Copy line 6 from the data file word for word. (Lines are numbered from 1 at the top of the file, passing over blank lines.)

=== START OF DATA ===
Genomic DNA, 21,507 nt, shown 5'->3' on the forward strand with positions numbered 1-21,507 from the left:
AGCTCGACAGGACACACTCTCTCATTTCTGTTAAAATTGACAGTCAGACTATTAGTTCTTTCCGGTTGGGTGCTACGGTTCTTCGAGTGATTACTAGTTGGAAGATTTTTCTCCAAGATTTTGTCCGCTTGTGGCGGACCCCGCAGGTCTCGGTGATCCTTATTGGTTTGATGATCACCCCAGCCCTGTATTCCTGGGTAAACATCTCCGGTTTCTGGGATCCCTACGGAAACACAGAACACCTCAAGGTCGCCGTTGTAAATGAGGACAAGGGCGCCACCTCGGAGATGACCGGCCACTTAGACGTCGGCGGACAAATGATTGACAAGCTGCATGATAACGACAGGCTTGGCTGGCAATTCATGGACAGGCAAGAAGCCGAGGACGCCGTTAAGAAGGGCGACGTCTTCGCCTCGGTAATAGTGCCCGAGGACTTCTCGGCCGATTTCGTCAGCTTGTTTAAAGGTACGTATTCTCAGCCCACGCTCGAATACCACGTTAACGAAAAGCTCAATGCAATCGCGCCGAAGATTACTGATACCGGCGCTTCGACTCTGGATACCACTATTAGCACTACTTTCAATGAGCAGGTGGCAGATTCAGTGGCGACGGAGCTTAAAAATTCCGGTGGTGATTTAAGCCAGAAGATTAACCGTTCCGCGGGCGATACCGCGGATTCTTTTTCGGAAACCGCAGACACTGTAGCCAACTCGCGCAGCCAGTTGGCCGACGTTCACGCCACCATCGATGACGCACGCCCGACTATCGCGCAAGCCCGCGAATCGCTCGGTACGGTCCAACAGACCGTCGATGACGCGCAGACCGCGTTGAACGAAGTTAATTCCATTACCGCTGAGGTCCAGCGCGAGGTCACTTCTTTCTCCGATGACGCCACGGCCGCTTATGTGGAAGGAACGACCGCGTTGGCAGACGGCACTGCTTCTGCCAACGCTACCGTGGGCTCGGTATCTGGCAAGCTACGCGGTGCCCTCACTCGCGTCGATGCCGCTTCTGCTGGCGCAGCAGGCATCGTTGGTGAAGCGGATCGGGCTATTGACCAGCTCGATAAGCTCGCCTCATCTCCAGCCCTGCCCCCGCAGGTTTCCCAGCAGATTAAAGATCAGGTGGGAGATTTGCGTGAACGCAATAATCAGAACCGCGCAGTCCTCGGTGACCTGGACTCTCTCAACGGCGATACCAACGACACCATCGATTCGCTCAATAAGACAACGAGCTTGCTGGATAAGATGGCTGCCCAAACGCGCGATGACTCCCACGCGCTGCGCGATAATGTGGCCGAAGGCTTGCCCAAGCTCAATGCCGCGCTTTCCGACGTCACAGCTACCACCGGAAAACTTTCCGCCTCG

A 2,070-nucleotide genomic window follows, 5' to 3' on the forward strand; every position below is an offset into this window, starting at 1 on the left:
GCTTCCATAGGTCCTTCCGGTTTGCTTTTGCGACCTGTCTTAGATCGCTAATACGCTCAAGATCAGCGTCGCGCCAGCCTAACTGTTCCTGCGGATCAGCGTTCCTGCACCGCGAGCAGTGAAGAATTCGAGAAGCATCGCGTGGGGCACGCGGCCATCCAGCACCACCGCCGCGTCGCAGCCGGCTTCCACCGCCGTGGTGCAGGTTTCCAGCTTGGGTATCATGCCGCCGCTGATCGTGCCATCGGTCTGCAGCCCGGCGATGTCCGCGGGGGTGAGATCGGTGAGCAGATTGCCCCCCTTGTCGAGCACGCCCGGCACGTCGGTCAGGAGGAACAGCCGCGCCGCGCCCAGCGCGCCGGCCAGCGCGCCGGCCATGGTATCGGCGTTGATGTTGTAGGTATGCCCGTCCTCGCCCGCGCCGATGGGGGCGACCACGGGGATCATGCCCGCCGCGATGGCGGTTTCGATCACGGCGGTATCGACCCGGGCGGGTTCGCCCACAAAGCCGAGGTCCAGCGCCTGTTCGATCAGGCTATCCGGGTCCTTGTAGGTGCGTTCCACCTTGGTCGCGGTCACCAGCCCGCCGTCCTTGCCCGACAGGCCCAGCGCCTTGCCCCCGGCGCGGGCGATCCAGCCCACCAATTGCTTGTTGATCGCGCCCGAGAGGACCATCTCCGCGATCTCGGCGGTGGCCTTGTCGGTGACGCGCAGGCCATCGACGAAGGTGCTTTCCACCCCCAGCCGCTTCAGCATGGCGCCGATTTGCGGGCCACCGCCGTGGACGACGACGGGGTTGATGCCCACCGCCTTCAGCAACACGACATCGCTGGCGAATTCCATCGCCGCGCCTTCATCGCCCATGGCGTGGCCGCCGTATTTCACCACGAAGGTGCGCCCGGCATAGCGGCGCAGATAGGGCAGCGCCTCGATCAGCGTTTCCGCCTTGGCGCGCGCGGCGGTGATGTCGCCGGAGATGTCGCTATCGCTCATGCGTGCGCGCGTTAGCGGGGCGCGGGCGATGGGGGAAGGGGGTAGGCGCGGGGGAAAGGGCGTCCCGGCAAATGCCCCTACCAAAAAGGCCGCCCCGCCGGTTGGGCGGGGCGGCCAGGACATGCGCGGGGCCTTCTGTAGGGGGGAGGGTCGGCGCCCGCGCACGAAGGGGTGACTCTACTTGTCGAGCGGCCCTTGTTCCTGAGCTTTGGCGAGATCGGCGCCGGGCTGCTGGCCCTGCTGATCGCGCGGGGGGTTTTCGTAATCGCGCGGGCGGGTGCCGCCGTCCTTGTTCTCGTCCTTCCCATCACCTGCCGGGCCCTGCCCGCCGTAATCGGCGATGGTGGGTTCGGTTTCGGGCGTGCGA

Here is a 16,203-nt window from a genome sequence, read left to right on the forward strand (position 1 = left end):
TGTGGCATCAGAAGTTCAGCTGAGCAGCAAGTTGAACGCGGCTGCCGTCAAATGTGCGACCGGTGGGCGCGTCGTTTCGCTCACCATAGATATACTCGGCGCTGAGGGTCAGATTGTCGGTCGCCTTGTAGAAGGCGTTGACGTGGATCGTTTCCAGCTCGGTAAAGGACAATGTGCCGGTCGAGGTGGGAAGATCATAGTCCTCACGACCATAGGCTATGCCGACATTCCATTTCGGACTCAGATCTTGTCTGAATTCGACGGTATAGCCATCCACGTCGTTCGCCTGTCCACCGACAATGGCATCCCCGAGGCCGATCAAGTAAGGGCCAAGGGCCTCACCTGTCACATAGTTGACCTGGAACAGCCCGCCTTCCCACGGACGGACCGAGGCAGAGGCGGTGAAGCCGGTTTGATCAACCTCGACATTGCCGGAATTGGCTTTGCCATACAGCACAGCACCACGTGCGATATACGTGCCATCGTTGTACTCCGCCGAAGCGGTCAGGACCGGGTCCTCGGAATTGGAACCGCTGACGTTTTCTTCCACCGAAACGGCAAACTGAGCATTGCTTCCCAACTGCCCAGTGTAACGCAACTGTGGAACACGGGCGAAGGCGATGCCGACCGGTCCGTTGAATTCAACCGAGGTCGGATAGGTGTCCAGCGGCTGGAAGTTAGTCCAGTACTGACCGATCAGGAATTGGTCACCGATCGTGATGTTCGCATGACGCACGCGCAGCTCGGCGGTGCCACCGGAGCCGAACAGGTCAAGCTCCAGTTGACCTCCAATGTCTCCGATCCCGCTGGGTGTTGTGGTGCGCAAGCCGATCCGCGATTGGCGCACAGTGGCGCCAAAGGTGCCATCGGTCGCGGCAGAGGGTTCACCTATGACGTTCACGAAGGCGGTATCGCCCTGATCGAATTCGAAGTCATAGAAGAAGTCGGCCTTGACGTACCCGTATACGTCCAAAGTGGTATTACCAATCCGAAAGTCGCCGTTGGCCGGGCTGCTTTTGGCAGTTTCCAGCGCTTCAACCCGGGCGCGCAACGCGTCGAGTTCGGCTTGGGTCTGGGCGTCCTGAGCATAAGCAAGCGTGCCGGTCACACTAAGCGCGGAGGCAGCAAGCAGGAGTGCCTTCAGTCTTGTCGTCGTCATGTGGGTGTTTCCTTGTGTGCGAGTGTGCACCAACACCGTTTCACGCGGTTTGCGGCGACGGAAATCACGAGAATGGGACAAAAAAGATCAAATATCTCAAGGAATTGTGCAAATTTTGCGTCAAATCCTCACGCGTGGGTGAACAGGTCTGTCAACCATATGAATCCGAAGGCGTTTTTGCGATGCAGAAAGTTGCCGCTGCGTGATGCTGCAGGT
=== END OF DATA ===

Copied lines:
TGTGGCATCAGAAGTTCAGCTGAGCAGCAAGTTGAACGCGGCTGCCGTCAAATGTGCGACCGGTGGGCGCGTCGTTTCGCTCACCATAGATATACTCGGCGCTGAGGGTCAGATTGTCGGTCGCCTTGTAGAAGGCGTTGACGTGGATCGTTTCCAGCTCGGTAAAGGACAATGTGCCGGTCGAGGTGGGAAGATCATAGTCCTCACGACCATAGGCTATGCCGACATTCCATTTCGGACTCAGATCTTGTCTGAATTCGACGGTATAGCCATCCACGTCGTTCGCCTGTCCACCGACAATGGCATCCCCGAGGCCGATCAAGTAAGGGCCAAGGGCCTCACCTGTCACATAGTTGACCTGGAACAGCCCGCCTTCCCACGGACGGACCGAGGCAGAGGCGGTGAAGCCGGTTTGATCAACCTCGACATTGCCGGAATTGGCTTTGCCATACAGCACAGCACCACGTGCGATATACGTGCCATCGTTGTACTCCGCCGAAGCGGTCAGGACCGGGTCCTCGGAATTGGAACCGCTGACGTTTTCTTCCACCGAAACGGCAAACTGAGCATTGCTTCCCAACTGCCCAGTGTAACGCAACTGTGGAACACGGGCGAAGGCGATGCCGACCGGTCCGTTGAATTCAACCGAGGTCGGATAGGTGTCCAGCGGCTGGAAGTTAGTCCAGTACTGACCGATCAGGAATTGGTCACCGATCGTGATGTTCGCATGACGCACGCGCAGCTCGGCGGTGCCACCGGAGCCGAACAGGTCAAGCTCCAGTTGACCTCCAATGTCTCCGATCCCGCTGGGTGTTGTGGTGCGCAAGCCGATCCGCGATTGGCGCACAGTGGCGCCAAAGGTGCCATCGGTCGCGGCAGAGGGTTCACCTATGACGTTCACGAAGGCGGTATCGCCCTGATCGAATTCGAAGTCATAGAAGAAGTCGGCCTTGACGTACCCGTATACGTCCAAAGTGGTATTACCAATCCGAAAGTCGCCGTTGGCCGGGCTGCTTTTGGCAGTTTCCAGCGCTTCAACCCGGGCGCGCAACGCGTCGAGTTCGGCTTGGGTCTGGGCGTCCTGAGCATAAGCAAGCGTGCCGGTCACACTAAGCGCGGAGGCAGCAAGCAGGAGTGCCTTCAGTCTTGTCGTCGTCATGTGGGTGTTTCCTTGTGTGCGAGTGTGCACCAACACCGTTTCACGCGGTTTGCGGCGACGGAAATCACGAGAATGGGACAAAAAAGATCAAATATCTCAAGGAATTGTGCAAATTTTGCGTCAAATCCTCACGCGTGGGTGAACAGGTCTGTCAACCATATGAATCCGAAGGCGTTTTTGCGATGCAGAAAGTTGCCGCTGCGTGATGCTGCAGGT